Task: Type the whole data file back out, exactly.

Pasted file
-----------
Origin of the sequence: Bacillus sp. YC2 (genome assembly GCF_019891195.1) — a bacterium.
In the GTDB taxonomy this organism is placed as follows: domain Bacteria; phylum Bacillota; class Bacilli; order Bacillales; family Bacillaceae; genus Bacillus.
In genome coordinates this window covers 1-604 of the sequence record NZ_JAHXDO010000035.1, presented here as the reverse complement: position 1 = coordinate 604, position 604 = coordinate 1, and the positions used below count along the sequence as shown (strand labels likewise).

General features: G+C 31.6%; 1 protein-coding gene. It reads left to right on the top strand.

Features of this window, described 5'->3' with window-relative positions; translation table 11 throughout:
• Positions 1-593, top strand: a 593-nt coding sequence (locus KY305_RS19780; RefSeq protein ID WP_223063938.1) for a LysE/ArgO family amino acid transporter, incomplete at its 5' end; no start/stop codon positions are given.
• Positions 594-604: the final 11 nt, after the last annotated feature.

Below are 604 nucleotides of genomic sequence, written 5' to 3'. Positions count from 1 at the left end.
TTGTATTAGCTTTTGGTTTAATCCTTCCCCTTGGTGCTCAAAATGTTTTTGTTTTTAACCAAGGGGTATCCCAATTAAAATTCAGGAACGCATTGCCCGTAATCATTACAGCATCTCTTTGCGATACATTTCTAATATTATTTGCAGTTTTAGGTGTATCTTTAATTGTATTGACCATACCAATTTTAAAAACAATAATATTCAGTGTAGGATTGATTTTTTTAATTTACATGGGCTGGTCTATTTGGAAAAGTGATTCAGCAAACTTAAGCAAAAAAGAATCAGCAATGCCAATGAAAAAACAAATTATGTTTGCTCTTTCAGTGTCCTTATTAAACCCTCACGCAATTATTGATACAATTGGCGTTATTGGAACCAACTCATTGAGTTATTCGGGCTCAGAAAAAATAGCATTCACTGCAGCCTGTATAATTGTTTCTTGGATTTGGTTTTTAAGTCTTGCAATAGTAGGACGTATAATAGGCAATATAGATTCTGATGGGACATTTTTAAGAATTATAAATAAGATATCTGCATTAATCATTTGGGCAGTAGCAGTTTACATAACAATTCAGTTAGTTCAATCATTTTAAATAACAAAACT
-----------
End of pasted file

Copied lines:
Origin of the sequence: Bacillus sp. YC2 (genome assembly GCF_019891195.1) — a bacterium.
In the GTDB taxonomy this organism is placed as follows: domain Bacteria; phylum Bacillota; class Bacilli; order Bacillales; family Bacillaceae; genus Bacillus.
In genome coordinates this window covers 1-604 of the sequence record NZ_JAHXDO010000035.1, presented here as the reverse complement: position 1 = coordinate 604, position 604 = coordinate 1, and the positions used below count along the sequence as shown (strand labels likewise).

General features: G+C 31.6%; 1 protein-coding gene. It reads left to right on the top strand.

Features of this window, described 5'->3' with window-relative positions; translation table 11 throughout:
• Positions 1-593, top strand: a 593-nt coding sequence (locus KY305_RS19780; RefSeq protein ID WP_223063938.1) for a LysE/ArgO family amino acid transporter, incomplete at its 5' end; no start/stop codon positions are given.
• Positions 594-604: the final 11 nt, after the last annotated feature.

Below are 604 nucleotides of genomic sequence, written 5' to 3'. Positions count from 1 at the left end.
TTGTATTAGCTTTTGGTTTAATCCTTCCCCTTGGTGCTCAAAATGTTTTTGTTTTTAACCAAGGGGTATCCCAATTAAAATTCAGGAACGCATTGCCCGTAATCATTACAGCATCTCTTTGCGATACATTTCTAATATTATTTGCAGTTTTAGGTGTATCTTTAATTGTATTGACCATACCAATTTTAAAAACAATAATATTCAGTGTAGGATTGATTTTTTTAATTTACATGGGCTGGTCTATTTGGAAAAGTGATTCAGCAAACTTAAGCAAAAAAGAATCAGCAATGCCAATGAAAAAACAAATTATGTTTGCTCTTTCAGTGTCCTTATTAAACCCTCACGCAATTATTGATACAATTGGCGTTATTGGAACCAACTCATTGAGTTATTCGGGCTCAGAAAAAATAGCATTCACTGCAGCCTGTATAATTGTTTCTTGGATTTGGTTTTTAAGTCTTGCAATAGTAGGACGTATAATAGGCAATATAGATTCTGATGGGACATTTTTAAGAATTATAAATAAGATATCTGCATTAATCATTTGGGCAGTAGCAGTTTACATAACAATTCAGTTAGTTCAATCATTTTAAATAACAAAACT